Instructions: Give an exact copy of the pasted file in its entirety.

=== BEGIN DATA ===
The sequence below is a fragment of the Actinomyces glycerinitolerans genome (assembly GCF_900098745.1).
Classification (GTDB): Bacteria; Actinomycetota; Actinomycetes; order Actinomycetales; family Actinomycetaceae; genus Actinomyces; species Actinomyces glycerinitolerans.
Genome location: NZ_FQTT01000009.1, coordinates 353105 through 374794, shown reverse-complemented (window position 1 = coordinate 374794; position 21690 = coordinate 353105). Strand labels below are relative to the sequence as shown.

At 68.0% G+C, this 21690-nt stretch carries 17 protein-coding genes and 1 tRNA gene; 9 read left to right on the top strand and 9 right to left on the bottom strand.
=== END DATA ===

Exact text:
The sequence below is a fragment of the Actinomyces glycerinitolerans genome (assembly GCF_900098745.1).
Classification (GTDB): Bacteria; Actinomycetota; Actinomycetes; order Actinomycetales; family Actinomycetaceae; genus Actinomyces; species Actinomyces glycerinitolerans.
Genome location: NZ_FQTT01000009.1, coordinates 353105 through 374794, shown reverse-complemented (window position 1 = coordinate 374794; position 21690 = coordinate 353105). Strand labels below are relative to the sequence as shown.

At 68.0% G+C, this 21690-nt stretch carries 17 protein-coding genes and 1 tRNA gene; 9 read left to right on the top strand and 9 right to left on the bottom strand.